A glimpse into the colorful world of Ann Arbor's Hollander's

Bringing Ann Arbor decorative paper and bookbinding classes since 1991

By Meredith Bruckner - Community News Producer
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Decorative paper hangs on display at the Kerrytown store (Photo: Meredith Bruckner)

ANN ARBOR - If you've been to Hollander's you know it makes an impression. This local gem located in Kerrytown has been inspiring Ann Arbor with its decorative papers, cards and eye-candy displays for 26 years. 

Tom and Cindy Hollander opened their store in 1991. It was on the second floor of Kerrytown Shops and was a mere 180 sq ft. 

“This area just seemed to have that feel. It wasn’t the university; it wasn’t downtown and more refined. It was brick streets and wooden-floored buildings. This fit," Cindy said.


Tom and Cindy Hollander in their Kerrytown studio (Photo: Meredith Bruckner)

The business began as a way to sell boxes and paper goods that they frequently sold at art fairs; both had day jobs. But once they understood there was a deep local interest in book art and bookmaking, they threw all their efforts into shaping their nationally known 10,000 sq ft store, still in Kerrytown Shops.


Decorative papers hang in the paper room in the store (Photo: Meredith Bruckner)

What put them on the map were their classes. They began with small workshops, and as the consumer demand grew, so did their store and studio space.

Their quick growth surprised even them. In the beginning, “We were just trying to provide a job for ourselves. And all of a sudden it was just, 'Oh we’re a lot busier than we’ve been,'” Tom explained. "We didn't put in a lot of effort to make it happen, we just had a lot of support from the community. We were in the right place at the right time," he said.


(Photo: Meredith Bruckner)

At one point, Hollander's became an Ann Arbor campus for the American Academy of Bookbinding. For five years, they taught students from all over the world who came to learn the art of bookbinding and had 24-hour access to their studio.

At the peak of their workshop years, Tom and Cindy estimate 70-80 classes were offered each year, most ranging from 1-2 day or week-long workshops.


(Photo: Meredith Bruckner)

Tom explains that bookbinding and paper crafts, which he learned from his late mother, Annette Hollander, provide a welcome outlet for creativity in today's busy world. “A lot of people like to come in and use their hands… it’s kind of an escape from all of the technology and (they get to) use old equipment and I think creating something in a day, or two days, is really impressive. (Plus) the teachers are really good,” he said.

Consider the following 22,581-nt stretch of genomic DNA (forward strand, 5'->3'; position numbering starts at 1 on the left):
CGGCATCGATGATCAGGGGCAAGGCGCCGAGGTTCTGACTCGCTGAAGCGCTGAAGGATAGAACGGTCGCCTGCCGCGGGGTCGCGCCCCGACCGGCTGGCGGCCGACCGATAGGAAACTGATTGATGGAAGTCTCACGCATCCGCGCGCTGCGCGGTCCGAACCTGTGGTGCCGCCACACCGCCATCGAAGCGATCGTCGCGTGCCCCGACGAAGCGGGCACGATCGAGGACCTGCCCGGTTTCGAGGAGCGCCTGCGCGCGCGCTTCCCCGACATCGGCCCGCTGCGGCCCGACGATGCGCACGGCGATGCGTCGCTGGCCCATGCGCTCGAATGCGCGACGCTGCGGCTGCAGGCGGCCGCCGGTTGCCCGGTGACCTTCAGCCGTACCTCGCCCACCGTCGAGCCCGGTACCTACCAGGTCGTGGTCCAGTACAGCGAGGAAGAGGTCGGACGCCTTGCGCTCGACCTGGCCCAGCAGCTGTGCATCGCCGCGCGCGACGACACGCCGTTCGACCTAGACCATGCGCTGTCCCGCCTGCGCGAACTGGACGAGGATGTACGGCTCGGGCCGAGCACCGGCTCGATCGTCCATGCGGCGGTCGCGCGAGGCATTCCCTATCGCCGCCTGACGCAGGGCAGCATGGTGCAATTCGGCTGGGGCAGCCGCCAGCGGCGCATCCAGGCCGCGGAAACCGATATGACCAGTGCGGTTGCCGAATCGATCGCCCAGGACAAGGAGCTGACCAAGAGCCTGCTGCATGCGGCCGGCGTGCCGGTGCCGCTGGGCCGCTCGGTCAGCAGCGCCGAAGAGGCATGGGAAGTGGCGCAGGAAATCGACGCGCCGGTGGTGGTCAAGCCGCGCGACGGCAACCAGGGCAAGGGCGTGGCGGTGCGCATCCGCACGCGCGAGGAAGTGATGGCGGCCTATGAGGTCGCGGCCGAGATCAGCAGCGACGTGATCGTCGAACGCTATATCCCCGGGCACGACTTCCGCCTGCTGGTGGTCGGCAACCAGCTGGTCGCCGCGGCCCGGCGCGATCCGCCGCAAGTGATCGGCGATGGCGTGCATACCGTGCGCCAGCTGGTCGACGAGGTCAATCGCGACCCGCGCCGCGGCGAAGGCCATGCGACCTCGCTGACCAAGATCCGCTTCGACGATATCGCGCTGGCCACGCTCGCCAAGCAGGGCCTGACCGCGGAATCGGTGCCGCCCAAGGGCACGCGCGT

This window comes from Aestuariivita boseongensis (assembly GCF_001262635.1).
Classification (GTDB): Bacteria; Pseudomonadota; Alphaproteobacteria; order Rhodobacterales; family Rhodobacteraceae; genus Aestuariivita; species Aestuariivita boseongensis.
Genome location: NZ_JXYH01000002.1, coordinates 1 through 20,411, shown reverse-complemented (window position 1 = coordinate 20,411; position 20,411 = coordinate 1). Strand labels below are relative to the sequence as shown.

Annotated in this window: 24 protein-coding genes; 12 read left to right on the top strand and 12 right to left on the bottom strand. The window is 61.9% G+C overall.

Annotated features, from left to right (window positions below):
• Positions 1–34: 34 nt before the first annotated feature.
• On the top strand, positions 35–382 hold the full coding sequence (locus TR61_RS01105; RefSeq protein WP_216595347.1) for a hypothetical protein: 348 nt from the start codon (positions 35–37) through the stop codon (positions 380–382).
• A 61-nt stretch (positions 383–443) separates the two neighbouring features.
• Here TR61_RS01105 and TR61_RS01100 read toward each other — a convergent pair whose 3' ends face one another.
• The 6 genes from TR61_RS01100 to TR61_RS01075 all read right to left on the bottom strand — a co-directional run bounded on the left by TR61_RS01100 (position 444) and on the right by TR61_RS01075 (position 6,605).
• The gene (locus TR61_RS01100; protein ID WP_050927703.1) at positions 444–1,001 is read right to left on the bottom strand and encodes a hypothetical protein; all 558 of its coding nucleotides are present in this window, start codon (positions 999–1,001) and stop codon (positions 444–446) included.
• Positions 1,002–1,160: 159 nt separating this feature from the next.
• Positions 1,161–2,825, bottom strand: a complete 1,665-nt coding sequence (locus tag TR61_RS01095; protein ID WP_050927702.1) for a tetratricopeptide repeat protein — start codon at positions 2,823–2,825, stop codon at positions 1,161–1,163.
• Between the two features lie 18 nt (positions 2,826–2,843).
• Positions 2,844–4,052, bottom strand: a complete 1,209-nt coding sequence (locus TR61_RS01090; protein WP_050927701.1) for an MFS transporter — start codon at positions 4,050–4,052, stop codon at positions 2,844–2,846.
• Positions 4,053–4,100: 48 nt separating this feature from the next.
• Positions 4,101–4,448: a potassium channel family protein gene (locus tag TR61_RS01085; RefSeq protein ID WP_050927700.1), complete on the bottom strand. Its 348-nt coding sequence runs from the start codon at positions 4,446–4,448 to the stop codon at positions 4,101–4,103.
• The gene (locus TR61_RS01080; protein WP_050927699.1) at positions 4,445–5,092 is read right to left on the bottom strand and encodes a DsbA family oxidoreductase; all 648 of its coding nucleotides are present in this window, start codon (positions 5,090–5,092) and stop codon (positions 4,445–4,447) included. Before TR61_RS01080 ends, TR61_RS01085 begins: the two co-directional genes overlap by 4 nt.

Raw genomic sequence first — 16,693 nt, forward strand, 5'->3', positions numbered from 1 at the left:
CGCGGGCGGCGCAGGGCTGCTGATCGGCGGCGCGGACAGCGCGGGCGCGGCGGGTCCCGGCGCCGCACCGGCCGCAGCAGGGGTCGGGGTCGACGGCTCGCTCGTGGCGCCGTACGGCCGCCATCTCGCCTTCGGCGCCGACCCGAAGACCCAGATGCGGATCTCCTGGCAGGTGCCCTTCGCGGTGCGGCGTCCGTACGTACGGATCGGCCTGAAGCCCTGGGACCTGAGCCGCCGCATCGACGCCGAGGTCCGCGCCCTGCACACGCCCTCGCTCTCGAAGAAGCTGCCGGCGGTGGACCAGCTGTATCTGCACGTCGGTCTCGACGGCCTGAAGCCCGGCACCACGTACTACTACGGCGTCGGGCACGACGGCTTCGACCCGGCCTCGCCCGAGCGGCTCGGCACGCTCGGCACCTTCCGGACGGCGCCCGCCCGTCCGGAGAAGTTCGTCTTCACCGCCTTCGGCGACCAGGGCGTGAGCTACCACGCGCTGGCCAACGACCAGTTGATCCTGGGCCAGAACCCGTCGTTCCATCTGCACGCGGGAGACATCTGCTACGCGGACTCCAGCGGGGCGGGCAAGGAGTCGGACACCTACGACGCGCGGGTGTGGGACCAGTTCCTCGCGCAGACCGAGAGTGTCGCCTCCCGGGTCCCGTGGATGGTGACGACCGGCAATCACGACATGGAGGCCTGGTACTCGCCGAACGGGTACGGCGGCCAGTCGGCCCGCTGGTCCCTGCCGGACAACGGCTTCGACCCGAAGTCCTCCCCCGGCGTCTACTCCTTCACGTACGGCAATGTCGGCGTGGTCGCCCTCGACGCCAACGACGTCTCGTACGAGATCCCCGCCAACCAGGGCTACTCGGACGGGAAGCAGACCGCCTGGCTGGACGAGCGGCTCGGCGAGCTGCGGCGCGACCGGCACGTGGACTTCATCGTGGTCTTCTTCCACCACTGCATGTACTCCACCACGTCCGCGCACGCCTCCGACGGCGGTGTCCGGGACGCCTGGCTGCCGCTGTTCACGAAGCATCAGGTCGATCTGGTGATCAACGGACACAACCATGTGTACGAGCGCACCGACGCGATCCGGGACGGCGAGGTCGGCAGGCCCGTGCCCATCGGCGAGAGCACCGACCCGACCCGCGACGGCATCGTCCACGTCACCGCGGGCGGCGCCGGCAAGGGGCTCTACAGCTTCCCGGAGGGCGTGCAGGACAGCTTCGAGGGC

The old equipment he mentions is spread throughout their downstairs studio. An impressive board shear dating back to 1896 is still used in the workshop.


Tom Hollander demonstrates on a 121-year-old board shear (Photo: Meredith Bruckner)

Although they discontinued classes years ago, the Hollanders brought back weekend workshops last year. They report a younger audience than before; our suspicion is that their creative social media presence has something to do with it.


An Instagram post from Hollander's account (Photo: Hollander's)

Hollander's sells more than 2,000 decorative papers from all over the world. They are available for purchase on their website, and are used for book covers and art, printmaking, painting; some people put them in a frame to hang on the wall. They also sell bookbinding supplies, art supplies, calendars, greeting cards, gift wrap, and much more.


Various types of paints are sold in the store (Photo: Meredith Bruckner)

But what makes the store unique, besides its passionate and dedicated staff, are the mesmerizing displays. Cindy is the mastermind behind them, but is modest when asked to explain how she does it. "It’s all just by the seat of my pants. I don’t have any formal training. I’ve always been interested in colors and shapes and textures," she said. 


One of many decorative paper displays on the main floor (Photo: Meredith Bruckner)

Ultimately, they credit the book-loving town of Ann Arbor for their success. “We say if it wasn’t for Kerrytown and the management here, and Ann Arbor just appreciating art and creating things, we wouldn’t have survived,” Cindy said. 

To learn more about their workshops and register, click here.

Visit the Hollander's website here.

 

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